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A Wicked and Lazy Christian—Who, Me?

Jonathan-Kos-Read-CC

Canonry of St. Leopold - published on 11/13/14

Bet you think this parable isn't about you.

You wicked and lazy servant!

Well, that is just uncomfortable to hear. Not because these harsh words are so foreign to us (sadly we are used to living in a rough and hostile world), but because we do not like to hear them coming from Jesus’ lips. We like to think of Jesus as loving and merciful, which He certainly is, but it is easy to ignore the challenging things He says, especially if there might be a chance that He’s talking to us!

In some of the other parables when Christ speaks harshly, it is often easy to distance ourselves from the wicked guys because they are often quite obviously wicked or in the wrong (unlike us, of course). This does not seem to be the case here. This servant doesn’t seem wicked to us. Cautious or weak perhaps, but not wicked. It is not like he squandered or lost any of the master’s money. In fact, he desired to protect what his master had given him. One might call him in most circumstances rather prudent. Sure, he was not quite the go-getter that the other servants were, but he knew enough to not want to disappoint the master. This guy played it safe, and for this he was called wicked and lazy.  
The wake-up call to be gleaned from this whole exchange is the realization that our relationship with God is far different than many people think or wish it to be. The wicked servant’s mistake is not knowing what the master wanted of him. Many Christians think of God (if at all) as somebody “up there” who created me, who vaguely might just have something to say about my life, but as long as I’m a “nice” person, that is all that matters. In other words, God is something that happens to me, and it is good enough that I let it happen and do not get in His way too much. This parable seems to saying something very different.

Like the silver talents given to the servants, God has given each of us wealth from His wealth and life from His very Life. To steal a phrase from "Spiderman," with great power comes great responsibility. God has not given us these great gifts with the hope that we might not squander them  or even just keep them safe. He wants us to take responsibility and multiply them. A life of faith is not one of passive obedience, but of active cooperation with the Father.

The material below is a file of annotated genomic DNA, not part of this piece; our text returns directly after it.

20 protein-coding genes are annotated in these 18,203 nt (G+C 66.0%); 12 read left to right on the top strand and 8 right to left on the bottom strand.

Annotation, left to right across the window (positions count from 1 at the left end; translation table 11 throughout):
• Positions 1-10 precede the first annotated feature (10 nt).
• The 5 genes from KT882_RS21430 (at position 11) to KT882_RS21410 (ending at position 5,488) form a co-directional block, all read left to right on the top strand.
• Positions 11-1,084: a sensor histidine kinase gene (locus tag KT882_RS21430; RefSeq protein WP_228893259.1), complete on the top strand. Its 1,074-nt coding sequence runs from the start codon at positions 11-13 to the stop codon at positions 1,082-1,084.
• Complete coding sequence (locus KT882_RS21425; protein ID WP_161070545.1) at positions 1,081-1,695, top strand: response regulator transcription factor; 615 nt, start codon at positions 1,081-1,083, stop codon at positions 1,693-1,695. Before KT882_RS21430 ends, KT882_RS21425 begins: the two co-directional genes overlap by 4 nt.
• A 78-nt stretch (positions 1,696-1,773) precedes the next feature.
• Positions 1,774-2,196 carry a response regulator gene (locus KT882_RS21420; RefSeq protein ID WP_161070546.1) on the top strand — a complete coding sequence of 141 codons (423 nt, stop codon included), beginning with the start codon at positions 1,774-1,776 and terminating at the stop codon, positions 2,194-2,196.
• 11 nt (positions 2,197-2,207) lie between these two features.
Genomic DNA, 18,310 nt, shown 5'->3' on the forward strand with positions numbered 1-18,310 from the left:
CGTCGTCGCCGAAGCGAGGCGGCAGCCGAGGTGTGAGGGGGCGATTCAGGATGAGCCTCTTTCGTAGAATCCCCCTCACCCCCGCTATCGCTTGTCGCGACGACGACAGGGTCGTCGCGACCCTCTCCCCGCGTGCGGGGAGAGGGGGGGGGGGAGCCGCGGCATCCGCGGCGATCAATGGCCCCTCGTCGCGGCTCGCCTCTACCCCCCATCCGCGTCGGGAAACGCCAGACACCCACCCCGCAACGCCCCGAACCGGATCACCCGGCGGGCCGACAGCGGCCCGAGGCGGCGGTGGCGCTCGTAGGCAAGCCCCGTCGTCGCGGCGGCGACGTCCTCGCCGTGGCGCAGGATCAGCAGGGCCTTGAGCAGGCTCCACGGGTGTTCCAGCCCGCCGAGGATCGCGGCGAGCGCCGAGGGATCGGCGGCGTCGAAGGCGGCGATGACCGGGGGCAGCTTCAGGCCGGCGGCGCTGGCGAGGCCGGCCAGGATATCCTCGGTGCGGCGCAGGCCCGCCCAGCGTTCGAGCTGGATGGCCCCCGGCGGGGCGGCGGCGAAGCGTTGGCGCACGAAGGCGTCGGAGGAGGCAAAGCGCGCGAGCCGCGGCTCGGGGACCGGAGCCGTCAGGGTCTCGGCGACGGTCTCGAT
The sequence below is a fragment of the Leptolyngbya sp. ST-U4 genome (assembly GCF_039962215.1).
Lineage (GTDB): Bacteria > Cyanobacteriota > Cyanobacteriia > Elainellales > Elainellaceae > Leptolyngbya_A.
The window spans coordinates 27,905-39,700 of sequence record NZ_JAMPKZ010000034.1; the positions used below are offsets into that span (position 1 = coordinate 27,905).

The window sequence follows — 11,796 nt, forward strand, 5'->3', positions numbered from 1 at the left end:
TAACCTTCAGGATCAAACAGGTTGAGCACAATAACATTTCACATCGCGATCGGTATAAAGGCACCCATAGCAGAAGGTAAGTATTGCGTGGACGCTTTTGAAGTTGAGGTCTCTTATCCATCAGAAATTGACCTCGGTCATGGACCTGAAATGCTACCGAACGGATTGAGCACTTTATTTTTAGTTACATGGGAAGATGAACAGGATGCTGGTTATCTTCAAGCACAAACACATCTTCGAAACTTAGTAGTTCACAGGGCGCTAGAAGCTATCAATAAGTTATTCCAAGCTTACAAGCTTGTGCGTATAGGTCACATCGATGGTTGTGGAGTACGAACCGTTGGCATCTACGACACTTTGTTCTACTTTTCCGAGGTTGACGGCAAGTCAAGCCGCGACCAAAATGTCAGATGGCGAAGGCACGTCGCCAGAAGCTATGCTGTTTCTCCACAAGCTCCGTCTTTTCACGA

The hard part is figuring out just what an active life of faith looks like. There is, of course, no one template for how we actively live out our faith, because we all have different talents (pun kind of intended) and circumstances of our lives, but that does not mean we are left to make it up as we go along.

In Her wisdom, the Church has given us many examples of holiness by giving us the saints. The saints and their lives probably have more differences than similarities. They lived in different ages, spoke different languages, performed different works, had different families, and so on. Still, what they all had in common, every one of them, was the sure and certain faith that salvation comes through Jesus Christ, and that once that faith is found, it demands to be actively lived out. We, who also are called to be saints, must not play it safe!

Prepared for Aleteia by the Canonry of Saint Leopold. Click here to learn more about the Canons Regular of St. Augustine.

Oh, but it is too hard, one might say, the bar is just set too high.  Just look at St Albert the Great whom we celebrated on November 15th.   Are we to emulate him?  He was  a bishop, a scholar, and the teacher of one of the greatest theologians of all time, St Thomas Aquinas.  Let us be honest, most people are not called to nor capable of such great heights, and it might seem daunting to try and emulate such a great man, but it is wise to remember that St Albert was not holy because he was and did all these things, but that he was and did all these things because he was holy, and holiness is available to all.  

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